The Chargé in Nicaragua (Thurston) to the Secretary of State
[Received May 21 (?)—3:03 p.m.]
96. My 95, May 15, 9 p.m. President Solorzano informed me Saturday that it is his intention to begin at once the organization of the National Guard. In answer to my inquiry whether, in view of the omission in the new plan of the references to American cooperation which were contained in articles 5 and 6 of the plan as presented [Page 631] to Congress, the Nicaraguan Government intended to forego American cooperation, the President stated that it is his desire that the National Guard be organized by American instructors and that he would have the Minister for Foreign Affairs make formal application for our assistance in a note similar to the one of March 19th, quoted in Legation’s 63, March 20th, 4 p.m.9
Monday I received a note from the Minister for Foreign Affairs stating that in accordance with the note of March 13th from the Ministry of Foreign Affairs the Government of the United States was requested to designate the experts who should definitely organize and manage the instruction school of the National Guard. I advised the Minister for Foreign Affairs that the note of March 13th had been recalled by his Government (Legation’s 63, March 20, 4 p.m.) and that communication just received did not accord with the President’s statements on Saturday. The Minister then called at the Legation apparently with the purpose of endeavoring to make informal arrangements whereby the marines should begin the organization of the National Guard without formal request for their services being made. I stated to Dr. Urtecho that if his Government desired our cooperation it should formally request it and I further advised him that owing to the time which has been lost and for other reasons it was not to be regarded as certain that a request for the services of the marines would be granted. After a consultation with the President, Urtecho returned to the Legation Monday night and renewed his efforts to bring about an informal arrangement …
The next day I received another note from the Minister for Foreign
Affairs stating that the Nicaraguan Government “accepted” the services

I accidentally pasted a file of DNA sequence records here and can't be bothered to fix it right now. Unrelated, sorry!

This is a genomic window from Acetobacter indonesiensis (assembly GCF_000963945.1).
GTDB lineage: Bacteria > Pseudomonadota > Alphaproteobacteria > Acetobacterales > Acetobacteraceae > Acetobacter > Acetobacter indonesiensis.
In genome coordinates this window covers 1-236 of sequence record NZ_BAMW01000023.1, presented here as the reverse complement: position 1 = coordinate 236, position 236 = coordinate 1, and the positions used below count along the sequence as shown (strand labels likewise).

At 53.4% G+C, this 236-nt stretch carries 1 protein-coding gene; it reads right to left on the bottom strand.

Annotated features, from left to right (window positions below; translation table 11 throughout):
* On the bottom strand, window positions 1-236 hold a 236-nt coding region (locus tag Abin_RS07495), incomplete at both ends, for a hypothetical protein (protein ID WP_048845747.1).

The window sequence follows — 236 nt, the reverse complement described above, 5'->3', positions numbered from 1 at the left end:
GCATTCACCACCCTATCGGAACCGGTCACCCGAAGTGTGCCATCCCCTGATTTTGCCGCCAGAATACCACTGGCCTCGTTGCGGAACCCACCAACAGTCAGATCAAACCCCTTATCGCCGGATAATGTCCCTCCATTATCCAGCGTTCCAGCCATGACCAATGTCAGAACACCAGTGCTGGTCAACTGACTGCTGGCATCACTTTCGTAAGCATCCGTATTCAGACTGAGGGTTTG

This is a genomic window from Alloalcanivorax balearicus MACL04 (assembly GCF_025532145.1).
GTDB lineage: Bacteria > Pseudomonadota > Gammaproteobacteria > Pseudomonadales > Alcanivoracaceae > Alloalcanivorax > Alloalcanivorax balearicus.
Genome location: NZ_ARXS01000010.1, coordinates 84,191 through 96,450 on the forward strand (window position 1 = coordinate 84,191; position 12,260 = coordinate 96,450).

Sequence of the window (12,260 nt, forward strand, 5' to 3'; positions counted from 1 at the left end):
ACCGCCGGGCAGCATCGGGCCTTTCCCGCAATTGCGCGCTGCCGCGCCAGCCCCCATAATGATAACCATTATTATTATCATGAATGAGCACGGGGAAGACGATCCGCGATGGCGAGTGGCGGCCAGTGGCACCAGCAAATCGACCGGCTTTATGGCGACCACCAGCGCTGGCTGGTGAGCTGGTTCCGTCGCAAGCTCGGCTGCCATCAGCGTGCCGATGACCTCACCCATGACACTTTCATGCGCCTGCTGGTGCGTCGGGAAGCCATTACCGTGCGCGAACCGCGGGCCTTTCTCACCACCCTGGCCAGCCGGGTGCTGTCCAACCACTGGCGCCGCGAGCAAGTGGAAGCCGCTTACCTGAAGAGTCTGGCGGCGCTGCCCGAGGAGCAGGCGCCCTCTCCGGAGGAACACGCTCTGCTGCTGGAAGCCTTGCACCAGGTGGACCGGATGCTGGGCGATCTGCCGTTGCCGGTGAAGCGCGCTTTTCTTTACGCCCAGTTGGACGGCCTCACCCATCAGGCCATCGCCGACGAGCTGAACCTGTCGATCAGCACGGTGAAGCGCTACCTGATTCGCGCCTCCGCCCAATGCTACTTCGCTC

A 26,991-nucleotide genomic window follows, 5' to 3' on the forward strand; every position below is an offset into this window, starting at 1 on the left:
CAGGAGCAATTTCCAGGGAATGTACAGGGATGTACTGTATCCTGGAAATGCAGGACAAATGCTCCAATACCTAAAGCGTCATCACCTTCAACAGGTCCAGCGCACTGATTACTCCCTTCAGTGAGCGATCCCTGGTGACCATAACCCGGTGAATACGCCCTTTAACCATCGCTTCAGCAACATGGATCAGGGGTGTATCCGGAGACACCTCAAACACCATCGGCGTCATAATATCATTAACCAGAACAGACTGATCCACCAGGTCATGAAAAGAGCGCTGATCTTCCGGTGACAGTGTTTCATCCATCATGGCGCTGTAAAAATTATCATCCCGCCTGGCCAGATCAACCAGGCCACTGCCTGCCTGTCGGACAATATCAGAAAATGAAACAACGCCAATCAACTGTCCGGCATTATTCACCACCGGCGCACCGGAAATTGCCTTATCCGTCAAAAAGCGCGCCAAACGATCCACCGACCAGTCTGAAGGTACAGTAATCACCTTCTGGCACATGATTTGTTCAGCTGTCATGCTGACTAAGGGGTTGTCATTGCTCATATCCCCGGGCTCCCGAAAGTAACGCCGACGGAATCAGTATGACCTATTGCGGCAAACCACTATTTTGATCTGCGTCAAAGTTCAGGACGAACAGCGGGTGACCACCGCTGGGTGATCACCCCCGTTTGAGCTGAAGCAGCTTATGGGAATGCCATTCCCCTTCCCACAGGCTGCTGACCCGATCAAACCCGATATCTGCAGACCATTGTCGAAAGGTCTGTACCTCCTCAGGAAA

of the marines pending the arrival of the experts. I therefore again
explained to Urtecho that the omission in the new plan of all provisions
for our cooperation made it impossible for his Government to accept that
which no longer could be considered as proffered and repeated that if
the assistance of the marines was desired it must be requested. The note
was then withdrawn and a new one presented last night which contains the
Apart from all consideration connected with the unnecessary delays … which have characterized the entire course of this negotiation, it is my earnest conviction that based solely upon the nature of the plan as now worded we should under no circumstances associate ourselves with the organization and management of the Nicaragua constabulary. The present plan is so designed as to place absolute control over training school and constabulary proper in the hands of the Minister of Gobernacion which will result in its conversion into a strictly political agency. It is my opinion that request for the use of the marines now reluctantly made is designed principally as an emergency measure to detain the Legation guard until some other means may be found to bring about its definite retention.
I respectfully recommend therefore that the request for the services of the Legation guard be refused and that the Legation guard be withdrawn at once and that before sending American instructors the Department take such steps as may be best designed to safeguard us from being placed in the position of appearing to be responsible for the kind of constabulary which is to be formed.
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- Telegram not printed.↩